I think the following happened. In January 1954, Sakharov was thinking about how to realize the idea of atomic compression. By May, he had realized that the flash of light from an exploding A-bomb — as opposed to the neutrons and other material products — would be the best tool to compress the thermonuclear charge. He realized that the flash of light could be confined within a metal casing for a microsecond or so, long enough to compress the charge symmetrically. He discussed this idea with Zeldovich, who recognized this as the idea he had failed to appreciate in Fuchs’s report six years earlier. As soon as he grasped Sakharov’s arguments, he (with his close associate Trutnev) brought in some details from Fuchs’s report, but never mentioned the actual report to Sakharov, since the latter was not granted access to it. So, Sakharov drew the conclusion that Zeldovich and Trutnev had also been very close to the Third Idea.
If Zeldovich was already familiar with radiation pressure as the tool for compression, via the Fuchs report of 1948, then perhaps one cannot really credit Teller so much for adding this ingredient to Ulam's idea of a staged device using a fission bomb to compress the thermonuclear fuel. Fuchs and von Neumann had already proposed (and patented!) radiation implosion years before.

Monday, October 15, 2012

Prometheus: meeting your maker

I finally got to see it over the weekend. Re: plot, there is a way to interpret the story that actually hangs together (suspension of disbelief regarding workings of Darwinian evolution that produced mankind still required, however).

This is one of my favorite scenes. Michael Fassbender is fantastic as the android David.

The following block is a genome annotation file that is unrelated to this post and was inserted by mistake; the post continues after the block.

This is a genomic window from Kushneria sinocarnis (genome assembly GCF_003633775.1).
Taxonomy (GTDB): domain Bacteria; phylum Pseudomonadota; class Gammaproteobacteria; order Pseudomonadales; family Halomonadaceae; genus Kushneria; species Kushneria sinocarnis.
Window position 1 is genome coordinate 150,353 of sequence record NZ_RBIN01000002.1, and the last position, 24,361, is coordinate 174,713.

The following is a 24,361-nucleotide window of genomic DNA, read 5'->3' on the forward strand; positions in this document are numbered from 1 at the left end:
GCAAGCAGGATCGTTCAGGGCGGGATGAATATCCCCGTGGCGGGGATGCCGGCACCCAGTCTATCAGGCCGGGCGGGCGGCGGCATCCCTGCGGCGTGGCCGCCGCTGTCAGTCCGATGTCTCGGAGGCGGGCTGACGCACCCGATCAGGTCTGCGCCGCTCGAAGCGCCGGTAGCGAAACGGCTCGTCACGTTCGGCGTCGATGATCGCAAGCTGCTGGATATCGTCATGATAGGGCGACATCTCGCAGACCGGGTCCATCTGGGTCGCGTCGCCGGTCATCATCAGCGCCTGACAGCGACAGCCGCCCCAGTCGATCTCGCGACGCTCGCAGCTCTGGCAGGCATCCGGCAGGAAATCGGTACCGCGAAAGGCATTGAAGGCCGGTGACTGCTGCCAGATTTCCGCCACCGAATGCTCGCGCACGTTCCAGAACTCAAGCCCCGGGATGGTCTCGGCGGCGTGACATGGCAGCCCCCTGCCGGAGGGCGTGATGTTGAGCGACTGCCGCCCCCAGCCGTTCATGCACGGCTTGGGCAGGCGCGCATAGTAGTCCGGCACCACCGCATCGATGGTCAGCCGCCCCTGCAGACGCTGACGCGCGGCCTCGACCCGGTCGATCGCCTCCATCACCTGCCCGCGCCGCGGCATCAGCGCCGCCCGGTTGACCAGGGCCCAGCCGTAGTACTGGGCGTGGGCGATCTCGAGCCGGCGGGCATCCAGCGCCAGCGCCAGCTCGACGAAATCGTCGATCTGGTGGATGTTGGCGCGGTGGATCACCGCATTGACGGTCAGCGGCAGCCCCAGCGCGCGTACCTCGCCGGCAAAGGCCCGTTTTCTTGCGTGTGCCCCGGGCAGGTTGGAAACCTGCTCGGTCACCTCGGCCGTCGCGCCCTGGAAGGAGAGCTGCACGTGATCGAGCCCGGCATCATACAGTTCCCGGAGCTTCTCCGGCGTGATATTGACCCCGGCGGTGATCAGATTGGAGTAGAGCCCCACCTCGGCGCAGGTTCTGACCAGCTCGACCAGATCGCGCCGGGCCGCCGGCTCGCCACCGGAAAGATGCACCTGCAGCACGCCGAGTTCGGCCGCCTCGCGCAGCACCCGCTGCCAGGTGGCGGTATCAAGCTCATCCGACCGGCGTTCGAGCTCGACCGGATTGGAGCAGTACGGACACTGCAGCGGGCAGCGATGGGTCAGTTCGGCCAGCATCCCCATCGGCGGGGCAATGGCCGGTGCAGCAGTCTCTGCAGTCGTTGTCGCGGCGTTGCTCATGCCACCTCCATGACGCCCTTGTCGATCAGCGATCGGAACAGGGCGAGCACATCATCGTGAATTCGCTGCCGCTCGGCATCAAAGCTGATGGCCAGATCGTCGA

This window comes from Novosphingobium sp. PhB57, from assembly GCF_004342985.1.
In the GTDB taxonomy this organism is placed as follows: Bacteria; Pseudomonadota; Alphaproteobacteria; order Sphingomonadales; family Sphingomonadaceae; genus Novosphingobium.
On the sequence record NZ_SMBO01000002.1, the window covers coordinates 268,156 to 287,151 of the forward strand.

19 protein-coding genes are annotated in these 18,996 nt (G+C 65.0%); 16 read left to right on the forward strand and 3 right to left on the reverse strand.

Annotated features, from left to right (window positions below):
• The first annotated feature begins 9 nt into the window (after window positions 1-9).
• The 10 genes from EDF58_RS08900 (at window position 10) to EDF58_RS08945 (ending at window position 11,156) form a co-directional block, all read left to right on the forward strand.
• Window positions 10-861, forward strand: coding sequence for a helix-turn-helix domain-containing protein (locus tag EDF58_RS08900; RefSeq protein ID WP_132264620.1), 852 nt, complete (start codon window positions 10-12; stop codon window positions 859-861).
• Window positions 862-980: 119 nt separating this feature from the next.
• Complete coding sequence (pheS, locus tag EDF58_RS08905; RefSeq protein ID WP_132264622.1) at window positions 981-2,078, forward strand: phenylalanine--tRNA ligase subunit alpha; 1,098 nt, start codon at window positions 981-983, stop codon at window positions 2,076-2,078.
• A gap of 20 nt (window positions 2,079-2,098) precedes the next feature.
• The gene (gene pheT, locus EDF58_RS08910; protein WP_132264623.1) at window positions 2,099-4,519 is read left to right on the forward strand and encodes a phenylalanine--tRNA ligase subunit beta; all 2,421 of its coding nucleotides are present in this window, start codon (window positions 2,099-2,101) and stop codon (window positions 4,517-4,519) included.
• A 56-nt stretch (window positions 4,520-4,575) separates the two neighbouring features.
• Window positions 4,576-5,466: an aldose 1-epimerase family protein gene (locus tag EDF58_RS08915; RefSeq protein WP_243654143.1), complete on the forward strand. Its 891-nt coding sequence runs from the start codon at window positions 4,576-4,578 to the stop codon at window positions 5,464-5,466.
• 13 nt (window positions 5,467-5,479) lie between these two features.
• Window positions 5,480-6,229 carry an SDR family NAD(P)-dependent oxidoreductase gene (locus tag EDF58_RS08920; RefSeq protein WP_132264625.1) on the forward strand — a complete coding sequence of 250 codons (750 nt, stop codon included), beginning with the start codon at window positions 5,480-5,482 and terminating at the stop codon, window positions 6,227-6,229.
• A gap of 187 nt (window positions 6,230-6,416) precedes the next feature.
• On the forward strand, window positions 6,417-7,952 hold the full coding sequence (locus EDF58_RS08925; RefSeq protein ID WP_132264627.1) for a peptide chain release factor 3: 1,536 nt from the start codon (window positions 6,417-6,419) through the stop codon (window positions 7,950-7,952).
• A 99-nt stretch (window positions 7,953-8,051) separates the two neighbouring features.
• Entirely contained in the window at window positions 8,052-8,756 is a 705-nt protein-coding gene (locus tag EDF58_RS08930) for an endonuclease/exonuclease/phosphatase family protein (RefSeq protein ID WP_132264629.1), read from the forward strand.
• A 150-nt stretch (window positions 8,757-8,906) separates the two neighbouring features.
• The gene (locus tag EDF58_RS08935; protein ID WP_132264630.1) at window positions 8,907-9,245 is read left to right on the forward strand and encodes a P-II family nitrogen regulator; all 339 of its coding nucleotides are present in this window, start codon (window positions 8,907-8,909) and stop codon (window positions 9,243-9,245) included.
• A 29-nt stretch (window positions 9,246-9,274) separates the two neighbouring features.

Some interesting stuff here:

"Please fund my startup!"

See also this old post: Prometheus in the basement.

Saturday, October 13, 2012

Soldaten: On Fighting, Killing, and Dying

Highly recommended. There were also German tapes of Allied prisoners, but those have not yet been found!

Sönke Neitzel, Professor of International History, London School of Economics, discusses his investigations into the mind-set of the German fighting man during World War II. Soldaten: On Fighting, Killing, and Dying, written with social psychologist Harald Welzer, is based on declassified transcripts of covert recordings taken within the confines of the holding cells, bedrooms, and camps that housed the German POWs, providing a view of the mentality of the soldiers in the Wehrmacht, the Luftwaffe, the German navy.
See also What it was like, specifically:
Tapping Hitler's Generals: Transcripts of Secret Conversations, 1942-1945. Farm Hall for captured German generals. Who knew what, when? More here. Those tricky Englanders!
For more on Farm Hall, where German nuclear scientists were held and secretly taped, see The Heisenberg uncertainty.

Friday, October 12, 2012

The Normaliens